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1. A Somerset-registered S1 Land Rover.

YYB 193 was a Series 1 Land Rover belonging to Adrian's parents in the late 1950s, bought primarily to tow a heavy old Pemberton caravan. The previous towing vehicle - a V8 Ford Pilot - had found it increasingly difficult to tow such a weighty 'van, hence the search for a S1 Land Rover.
(Please click the thumbnail to view full-size image.)
A Series 1 short wheelbase Land Rover
Adrian remembers this about his parents' Landy: "I remember at the age of about nine, sitting in the Land Rover parked on a steep hill in Cornwall. A creaking noise started and the vehicle rolled gently forward down the hill towards other parked cars. Thankfully I had the presence of mind to jump across to the driver's side and press all the pedals until it stopped. I'm not sure how long I had to sit there until my father re-appeared but I'm sure he appreciated the action."
YYB is a Somerset-area registration, suggesting that this Land Rover was registered some time after June 1957, making it quite a late Series 1. This famous 4x4 made its debut in 1948, and the basic profile remains evident to this day in the modern Defender series. Aluminium panelwork enclosed a steel box section chassis and bulkhead, initially with an 80 inch wheelbase, petrol engine, and four speed gearbox. The earliest Series 1s featured inset headlamps behind the mesh radiator grille, these would be moved outside of the grille in 1950.
In 1954 the 80in model was replaced by the 86in, and joined by the long wheelbase 107in pickup. Two years later a factory-built Station Wagon version of the 107 would join the range, and the 86in would stretch to become the 88in version. The 107 became the 110 in 1956 also. In 1958 the revised Series 2 would be introduced, as a replacement for the outgoing S1.

2. A 1949/1950 Series 1 recovery vehicle.

My thanks to Henry for emailing over this next photograph. In the early 1960s he worked at a garage in Scotland that hired out camper vans, usually based on the Bedford CA (photos of which may be found on the CA photos page). In 1964, a Kenex caravanette was hired out to someone that, while driving near Nairn shortly after collection, managed to roll it with predictable consequences. The trusty Series 1 Land Rover was pressed into service to collect the badly-mangled Bedford, a "rather hair raising" return trip of around 160 miles or so. The occupants of the camper escaped uninjured, although the damage to the camper - registration USA 300 - was such that it required re-shelling before going back into service.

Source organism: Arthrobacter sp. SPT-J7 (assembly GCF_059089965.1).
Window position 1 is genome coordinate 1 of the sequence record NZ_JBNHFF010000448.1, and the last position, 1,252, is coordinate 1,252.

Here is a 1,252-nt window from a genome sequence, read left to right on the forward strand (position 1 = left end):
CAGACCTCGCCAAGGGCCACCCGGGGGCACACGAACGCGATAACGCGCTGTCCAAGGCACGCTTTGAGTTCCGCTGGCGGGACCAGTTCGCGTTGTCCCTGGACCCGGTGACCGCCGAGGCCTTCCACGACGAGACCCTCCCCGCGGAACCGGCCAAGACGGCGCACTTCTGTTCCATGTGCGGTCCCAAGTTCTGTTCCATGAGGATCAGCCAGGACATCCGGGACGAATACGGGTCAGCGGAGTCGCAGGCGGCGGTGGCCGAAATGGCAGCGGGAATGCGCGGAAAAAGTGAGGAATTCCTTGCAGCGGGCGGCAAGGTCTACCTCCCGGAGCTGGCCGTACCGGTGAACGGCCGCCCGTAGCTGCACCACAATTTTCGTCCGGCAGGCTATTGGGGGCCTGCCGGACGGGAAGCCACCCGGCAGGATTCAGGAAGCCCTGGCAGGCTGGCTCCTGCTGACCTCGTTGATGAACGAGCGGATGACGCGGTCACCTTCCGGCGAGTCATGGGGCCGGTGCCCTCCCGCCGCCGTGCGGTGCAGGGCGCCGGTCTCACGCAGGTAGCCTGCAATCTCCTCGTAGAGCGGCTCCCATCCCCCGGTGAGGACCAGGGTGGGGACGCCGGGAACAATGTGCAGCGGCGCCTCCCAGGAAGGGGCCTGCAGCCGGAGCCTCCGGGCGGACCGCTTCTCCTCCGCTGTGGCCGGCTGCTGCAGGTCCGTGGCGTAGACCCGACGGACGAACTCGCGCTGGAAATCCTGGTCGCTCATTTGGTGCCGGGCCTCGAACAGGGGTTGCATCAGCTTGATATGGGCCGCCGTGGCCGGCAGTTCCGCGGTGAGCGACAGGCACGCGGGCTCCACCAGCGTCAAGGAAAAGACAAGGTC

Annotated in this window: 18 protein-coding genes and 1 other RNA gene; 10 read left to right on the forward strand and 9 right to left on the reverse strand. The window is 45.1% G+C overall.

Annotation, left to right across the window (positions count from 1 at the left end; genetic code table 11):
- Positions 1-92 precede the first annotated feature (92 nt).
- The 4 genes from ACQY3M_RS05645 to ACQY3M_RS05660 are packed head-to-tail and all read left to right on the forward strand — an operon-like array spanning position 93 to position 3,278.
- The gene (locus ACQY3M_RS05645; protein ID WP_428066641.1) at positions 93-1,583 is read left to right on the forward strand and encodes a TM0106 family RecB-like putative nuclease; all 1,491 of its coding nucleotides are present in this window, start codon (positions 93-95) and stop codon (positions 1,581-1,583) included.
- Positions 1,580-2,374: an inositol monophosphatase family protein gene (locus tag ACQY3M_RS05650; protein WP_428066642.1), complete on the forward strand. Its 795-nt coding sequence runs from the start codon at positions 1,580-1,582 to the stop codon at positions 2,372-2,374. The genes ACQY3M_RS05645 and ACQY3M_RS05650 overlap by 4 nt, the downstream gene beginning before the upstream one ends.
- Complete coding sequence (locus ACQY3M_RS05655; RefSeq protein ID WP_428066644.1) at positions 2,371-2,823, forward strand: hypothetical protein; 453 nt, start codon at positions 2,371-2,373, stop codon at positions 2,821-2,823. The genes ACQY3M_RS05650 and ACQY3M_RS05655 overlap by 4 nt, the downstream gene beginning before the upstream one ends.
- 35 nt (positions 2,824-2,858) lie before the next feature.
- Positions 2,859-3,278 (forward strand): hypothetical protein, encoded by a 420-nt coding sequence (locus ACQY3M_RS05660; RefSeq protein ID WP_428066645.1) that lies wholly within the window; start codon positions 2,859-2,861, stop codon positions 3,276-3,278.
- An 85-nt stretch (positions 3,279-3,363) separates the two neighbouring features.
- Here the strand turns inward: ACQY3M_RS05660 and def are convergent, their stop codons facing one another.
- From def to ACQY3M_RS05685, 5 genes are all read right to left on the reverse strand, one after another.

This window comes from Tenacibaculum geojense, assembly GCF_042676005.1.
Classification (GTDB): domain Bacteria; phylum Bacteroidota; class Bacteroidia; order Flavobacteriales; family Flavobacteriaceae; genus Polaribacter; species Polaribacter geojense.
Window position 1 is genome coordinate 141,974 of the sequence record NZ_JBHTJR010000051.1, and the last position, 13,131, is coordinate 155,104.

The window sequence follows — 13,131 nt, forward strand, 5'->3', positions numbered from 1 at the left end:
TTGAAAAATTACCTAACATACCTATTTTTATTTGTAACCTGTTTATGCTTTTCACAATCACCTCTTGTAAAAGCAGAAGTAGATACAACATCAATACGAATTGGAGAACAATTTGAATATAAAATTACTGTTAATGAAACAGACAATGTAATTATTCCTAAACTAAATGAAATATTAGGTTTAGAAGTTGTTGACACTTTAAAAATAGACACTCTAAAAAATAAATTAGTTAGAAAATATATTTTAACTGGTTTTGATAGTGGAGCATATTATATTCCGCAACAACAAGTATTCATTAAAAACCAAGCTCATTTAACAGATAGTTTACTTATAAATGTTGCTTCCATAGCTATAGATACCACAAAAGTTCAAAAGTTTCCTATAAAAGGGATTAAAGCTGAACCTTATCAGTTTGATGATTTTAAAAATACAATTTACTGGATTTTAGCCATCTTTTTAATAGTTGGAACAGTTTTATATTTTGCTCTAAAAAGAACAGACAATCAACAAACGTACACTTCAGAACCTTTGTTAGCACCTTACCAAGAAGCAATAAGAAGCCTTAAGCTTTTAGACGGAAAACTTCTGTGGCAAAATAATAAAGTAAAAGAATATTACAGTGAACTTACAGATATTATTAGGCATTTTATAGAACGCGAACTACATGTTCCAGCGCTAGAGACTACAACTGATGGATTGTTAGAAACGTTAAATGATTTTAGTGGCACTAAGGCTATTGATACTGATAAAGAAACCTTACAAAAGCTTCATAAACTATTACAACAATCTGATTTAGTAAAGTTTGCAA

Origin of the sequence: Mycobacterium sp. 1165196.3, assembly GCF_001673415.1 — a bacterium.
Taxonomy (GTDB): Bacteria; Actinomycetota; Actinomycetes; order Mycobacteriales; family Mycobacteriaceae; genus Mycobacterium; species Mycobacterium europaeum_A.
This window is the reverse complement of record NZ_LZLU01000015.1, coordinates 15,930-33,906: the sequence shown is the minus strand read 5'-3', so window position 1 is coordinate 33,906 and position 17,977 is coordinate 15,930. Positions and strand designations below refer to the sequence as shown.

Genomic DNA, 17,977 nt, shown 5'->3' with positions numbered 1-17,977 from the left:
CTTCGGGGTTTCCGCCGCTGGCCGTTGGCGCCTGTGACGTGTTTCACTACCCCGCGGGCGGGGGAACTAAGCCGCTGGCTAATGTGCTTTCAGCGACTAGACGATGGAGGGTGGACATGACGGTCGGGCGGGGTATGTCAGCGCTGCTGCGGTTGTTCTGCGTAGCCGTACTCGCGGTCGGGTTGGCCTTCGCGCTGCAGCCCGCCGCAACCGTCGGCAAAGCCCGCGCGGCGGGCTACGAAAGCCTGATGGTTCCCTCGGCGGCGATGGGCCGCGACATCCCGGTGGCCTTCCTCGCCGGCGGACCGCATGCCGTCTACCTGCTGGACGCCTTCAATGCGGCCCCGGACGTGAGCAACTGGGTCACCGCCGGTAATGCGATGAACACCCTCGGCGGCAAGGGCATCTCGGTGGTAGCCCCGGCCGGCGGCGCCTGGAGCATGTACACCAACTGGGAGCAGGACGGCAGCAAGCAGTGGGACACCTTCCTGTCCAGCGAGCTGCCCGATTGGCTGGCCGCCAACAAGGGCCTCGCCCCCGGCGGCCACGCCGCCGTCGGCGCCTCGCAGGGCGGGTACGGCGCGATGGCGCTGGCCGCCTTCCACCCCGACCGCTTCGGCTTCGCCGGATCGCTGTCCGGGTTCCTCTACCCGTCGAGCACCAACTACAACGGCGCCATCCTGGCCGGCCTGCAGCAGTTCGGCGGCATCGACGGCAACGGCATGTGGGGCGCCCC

Land Rover gurus will spot that this particular example, reg. HSP 687 and dating to 1949/1950, has been upgraded with larger headlamps. The fitment of the recovery crane required the canvas tilt to be removed, and the back of the cab to be panelled over to offer a modicum of comfort for the driver. Thanks for the photo, it's always neat to see unique snapshots such as this.
Series 1 Land Rover recovery vehicle

The re-furbished Land Rover.

After publishing the above photo, Henry got in touch again with another view of the same vehicle, after it had been refurbished at Tarves Motors. Whereas in the photo above, the Landy has a few battle scars to its bodywork, here it is in immaculate order. Various signs adorn the building in the background, while inside the front end of a small pre-war car can just be made out.
The re-furbished Landy
This page shows an early Land Rover ready to be loaded into the back of an RAF Blackburn Beverley.

3. Ceremonial Series 1 Land Rover.

The RAF Cosford air museum is a fairly regular haunt of mine, and photographs of the exhibits have appeared on this site's forum on a number of occasions. In March 2015 I uploaded a set (see them here), and amongst them is a photo of a Series 1 Land Rover, owned by the RAF (55 AA 89) and used for ceremonial duties. Visitor to the site Barry not only recognised the self same Landy, he remembered taking a photograph of it at RAF Oakington in 1960, while doing his National Service. While the photograph is small, detail of its modifications are apparent. Of the modified Land Rover, he adds: "We knew it as the Royal Land Rover, I think we were going to have a visit by someone from the Royal family". Thanks Barry.
It was built by the Rover Motor Company in 1954, and was modified as a viewing vehicle for use on Royal duties in December of that year. In total it was used in this role on just 14 occasions, and went to the Aerospace Museum in 1976 as a display piece.
RAF Land Rover

4. Army Land Rovers, Suez.

During 1952 and 1953, site visitor David Croghan served with the British Army over in Suez. One of his roles was to maintain the serviceability of around 35 Royal Engineers' vehicles. Included, were the two Series 1 Land Rovers shown below. The vehicles are shown at the Gothic Camp, which was at El Ballah, in Egypt, in 1952, ready to be inspected. The inhospitable conditions experienced, not least the intense heat and the sand getting into everything, made working on these vehicles - which also included ex-WW2 Jeeps, Daimler Dingos, various GMCs and more - decidedly awkward. My thanks to David for the photos.
Land Rovers in Suez

5. A Series 1 in Burma.

Thanks to David for providing this next colour photo. It dates to 1957, and shows his Great Uncle Jim's Series 1 Land Rover in Burma (now called Myanmar). He lived in Mergui (now Myeik). Note the stunning Buddhist temple in the background.
Series 1 in Burma
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